Us designers are a cranky lot. We whinge and whine about "the industry", our work, other designers, bad fonts, bad briefs, no briefs, no budgets and clients. Mainly clients. We feel misunderstood, abused, debased and sometimes just plain soiled. Mainly by clients.
These people who want things in a hurry, for little money and - without taking any creative risks whatsoever - they want amazing results. They are like rabid children. They see designers as louches who skate (or drink, depending on your age) all day and throw a few ideas on the page. We just randomly select a few colours and fonts, mix another martini and write out a huge invoice for basically colouring in.
I had that said to me. "I'm paying you a fortune here. Just so you can spend your time colouring in". My wife had to hold me back before I poked his eye out with my pencils.
But now in this wonderful digital age, the pencils are gone and everything can be done if you know the right programs. A lot of people are getting trained up in Illustrator. "It saves me having to pay a designer to hang around here drinking my bar dry", you can hear them saying.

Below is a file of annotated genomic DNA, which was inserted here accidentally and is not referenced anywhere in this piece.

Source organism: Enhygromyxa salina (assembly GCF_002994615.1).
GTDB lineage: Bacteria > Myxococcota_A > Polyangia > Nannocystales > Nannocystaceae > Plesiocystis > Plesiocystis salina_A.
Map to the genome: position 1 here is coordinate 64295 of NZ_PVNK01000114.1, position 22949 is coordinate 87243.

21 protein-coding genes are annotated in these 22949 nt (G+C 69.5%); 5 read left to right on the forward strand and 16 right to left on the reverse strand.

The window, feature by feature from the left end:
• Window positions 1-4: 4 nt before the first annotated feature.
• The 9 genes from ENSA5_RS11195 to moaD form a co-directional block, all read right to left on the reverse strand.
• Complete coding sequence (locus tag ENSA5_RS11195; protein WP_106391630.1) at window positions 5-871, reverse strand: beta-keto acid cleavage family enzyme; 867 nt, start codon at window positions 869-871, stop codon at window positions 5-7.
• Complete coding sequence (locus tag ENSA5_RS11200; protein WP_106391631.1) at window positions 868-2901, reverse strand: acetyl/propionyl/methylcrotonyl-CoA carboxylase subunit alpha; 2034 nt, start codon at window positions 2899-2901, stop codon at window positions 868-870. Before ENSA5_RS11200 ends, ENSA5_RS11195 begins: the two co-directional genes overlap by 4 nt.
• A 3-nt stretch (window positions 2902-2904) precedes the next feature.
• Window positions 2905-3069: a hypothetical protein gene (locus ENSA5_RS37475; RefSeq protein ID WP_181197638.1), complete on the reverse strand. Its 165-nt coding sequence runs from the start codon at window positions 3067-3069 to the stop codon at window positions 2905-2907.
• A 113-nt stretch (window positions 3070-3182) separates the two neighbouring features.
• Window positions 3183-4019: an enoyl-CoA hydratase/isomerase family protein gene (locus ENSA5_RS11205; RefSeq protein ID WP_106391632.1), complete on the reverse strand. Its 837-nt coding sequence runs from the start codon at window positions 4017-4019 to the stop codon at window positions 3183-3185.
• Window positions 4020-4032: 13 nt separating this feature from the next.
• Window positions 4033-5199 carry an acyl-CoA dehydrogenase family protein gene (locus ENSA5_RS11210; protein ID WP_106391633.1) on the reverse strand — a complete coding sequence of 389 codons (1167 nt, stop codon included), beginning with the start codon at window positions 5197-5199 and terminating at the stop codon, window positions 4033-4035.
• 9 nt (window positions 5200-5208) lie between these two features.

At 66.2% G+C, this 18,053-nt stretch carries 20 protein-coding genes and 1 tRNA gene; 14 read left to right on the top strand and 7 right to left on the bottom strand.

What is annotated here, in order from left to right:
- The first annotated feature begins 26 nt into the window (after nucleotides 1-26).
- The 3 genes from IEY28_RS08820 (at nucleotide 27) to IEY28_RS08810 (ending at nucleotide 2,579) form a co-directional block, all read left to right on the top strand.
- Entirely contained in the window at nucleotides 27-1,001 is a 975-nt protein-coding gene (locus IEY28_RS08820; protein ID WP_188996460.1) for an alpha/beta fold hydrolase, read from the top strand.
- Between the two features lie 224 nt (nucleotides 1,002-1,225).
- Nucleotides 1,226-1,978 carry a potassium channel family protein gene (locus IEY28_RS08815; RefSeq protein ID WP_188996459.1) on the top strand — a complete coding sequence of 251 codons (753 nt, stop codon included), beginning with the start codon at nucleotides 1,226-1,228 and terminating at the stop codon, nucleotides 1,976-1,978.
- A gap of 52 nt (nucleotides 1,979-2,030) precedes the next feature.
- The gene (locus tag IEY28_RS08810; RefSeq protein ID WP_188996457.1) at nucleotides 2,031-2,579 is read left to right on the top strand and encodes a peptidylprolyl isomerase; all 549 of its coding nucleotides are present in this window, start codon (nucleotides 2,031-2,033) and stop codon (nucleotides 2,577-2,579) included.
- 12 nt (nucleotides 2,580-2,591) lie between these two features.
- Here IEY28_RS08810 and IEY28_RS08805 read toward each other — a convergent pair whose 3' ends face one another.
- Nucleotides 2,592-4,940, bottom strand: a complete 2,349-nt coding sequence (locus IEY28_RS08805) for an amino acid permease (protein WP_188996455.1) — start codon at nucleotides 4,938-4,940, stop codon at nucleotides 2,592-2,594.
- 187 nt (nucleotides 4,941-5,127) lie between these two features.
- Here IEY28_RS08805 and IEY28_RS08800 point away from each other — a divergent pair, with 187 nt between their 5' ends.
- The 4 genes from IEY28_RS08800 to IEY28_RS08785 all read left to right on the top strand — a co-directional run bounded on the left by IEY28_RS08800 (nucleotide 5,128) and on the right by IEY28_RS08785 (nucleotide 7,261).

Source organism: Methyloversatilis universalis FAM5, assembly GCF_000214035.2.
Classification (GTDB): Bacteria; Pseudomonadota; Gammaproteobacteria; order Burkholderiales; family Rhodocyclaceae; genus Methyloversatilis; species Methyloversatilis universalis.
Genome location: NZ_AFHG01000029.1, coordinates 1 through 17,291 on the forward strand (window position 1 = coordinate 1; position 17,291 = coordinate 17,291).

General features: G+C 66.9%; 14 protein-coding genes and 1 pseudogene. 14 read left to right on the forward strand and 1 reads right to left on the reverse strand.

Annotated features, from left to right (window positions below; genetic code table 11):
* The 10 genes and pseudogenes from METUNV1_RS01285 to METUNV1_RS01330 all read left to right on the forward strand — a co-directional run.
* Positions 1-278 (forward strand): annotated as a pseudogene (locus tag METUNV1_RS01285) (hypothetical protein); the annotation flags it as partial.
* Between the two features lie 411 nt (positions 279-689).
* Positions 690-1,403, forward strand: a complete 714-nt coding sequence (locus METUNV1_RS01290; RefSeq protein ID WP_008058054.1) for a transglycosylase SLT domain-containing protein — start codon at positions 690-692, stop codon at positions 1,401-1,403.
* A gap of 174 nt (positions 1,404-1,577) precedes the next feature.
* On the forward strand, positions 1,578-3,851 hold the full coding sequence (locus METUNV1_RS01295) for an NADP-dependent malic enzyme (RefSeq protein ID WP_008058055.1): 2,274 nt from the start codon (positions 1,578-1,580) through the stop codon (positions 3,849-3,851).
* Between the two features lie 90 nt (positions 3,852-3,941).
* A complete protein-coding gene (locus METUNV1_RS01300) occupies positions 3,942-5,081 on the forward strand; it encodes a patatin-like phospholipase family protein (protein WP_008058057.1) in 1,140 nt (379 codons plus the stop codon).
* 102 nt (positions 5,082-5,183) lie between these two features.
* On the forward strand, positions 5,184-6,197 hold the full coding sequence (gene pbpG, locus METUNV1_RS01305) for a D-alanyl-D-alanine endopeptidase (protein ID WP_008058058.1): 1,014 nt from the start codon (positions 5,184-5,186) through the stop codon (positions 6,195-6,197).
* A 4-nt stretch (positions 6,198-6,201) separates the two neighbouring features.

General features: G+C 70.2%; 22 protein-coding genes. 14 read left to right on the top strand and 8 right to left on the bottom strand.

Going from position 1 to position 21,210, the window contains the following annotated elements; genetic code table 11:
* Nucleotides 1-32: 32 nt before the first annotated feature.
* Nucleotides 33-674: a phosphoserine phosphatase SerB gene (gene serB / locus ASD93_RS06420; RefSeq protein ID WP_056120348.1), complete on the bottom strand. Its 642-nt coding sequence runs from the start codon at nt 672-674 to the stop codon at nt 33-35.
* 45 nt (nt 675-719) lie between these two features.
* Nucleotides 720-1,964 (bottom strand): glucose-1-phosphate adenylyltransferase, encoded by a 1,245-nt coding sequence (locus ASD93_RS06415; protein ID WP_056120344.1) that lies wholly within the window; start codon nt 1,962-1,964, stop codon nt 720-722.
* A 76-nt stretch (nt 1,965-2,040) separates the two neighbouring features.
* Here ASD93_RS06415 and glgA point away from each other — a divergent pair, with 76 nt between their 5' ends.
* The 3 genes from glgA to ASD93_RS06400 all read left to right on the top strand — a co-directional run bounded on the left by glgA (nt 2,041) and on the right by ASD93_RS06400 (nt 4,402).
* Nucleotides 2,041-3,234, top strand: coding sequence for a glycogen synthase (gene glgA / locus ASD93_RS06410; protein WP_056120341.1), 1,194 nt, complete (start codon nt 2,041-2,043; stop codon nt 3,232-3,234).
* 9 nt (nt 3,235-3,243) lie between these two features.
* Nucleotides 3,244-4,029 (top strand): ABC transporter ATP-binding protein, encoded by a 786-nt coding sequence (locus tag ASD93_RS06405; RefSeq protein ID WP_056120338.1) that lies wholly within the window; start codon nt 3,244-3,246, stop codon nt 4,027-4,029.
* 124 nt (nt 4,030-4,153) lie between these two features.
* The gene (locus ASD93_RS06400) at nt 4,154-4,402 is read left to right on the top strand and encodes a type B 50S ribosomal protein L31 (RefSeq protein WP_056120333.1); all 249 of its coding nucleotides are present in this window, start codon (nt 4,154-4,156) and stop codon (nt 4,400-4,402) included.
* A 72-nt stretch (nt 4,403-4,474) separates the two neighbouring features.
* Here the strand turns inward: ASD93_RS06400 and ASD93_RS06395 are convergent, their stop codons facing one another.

There is this belief now that the "magic" of design and creativity comes form knowing the right program. And with that, comes a flippancy - no more than that - a complete disregard of the work that still needs to be done after the project has been signed off.
"Okay! Signed off! Good to go! Push that magic button!" said an overfed CEO, CFO and a few others as they finished proofing an annual report. They wandered off to some overpriced watering hole while I spent the next 8 hours doing the prepress checks before I sent the thing off to the printer.
See, there used to be about six layers of work between me and the printer in the "old days" (when Vikings rode unicorns and we drank acid-laced rainbows). There was a production person, a project manager, several pre-press people and a few others in there that I have forgotten.
That magic button that I did not press is the avatar of lost careers. It's a ghost of craftsmen and duty-of-care that has disappeared. It's not a button. it's a bitter pill.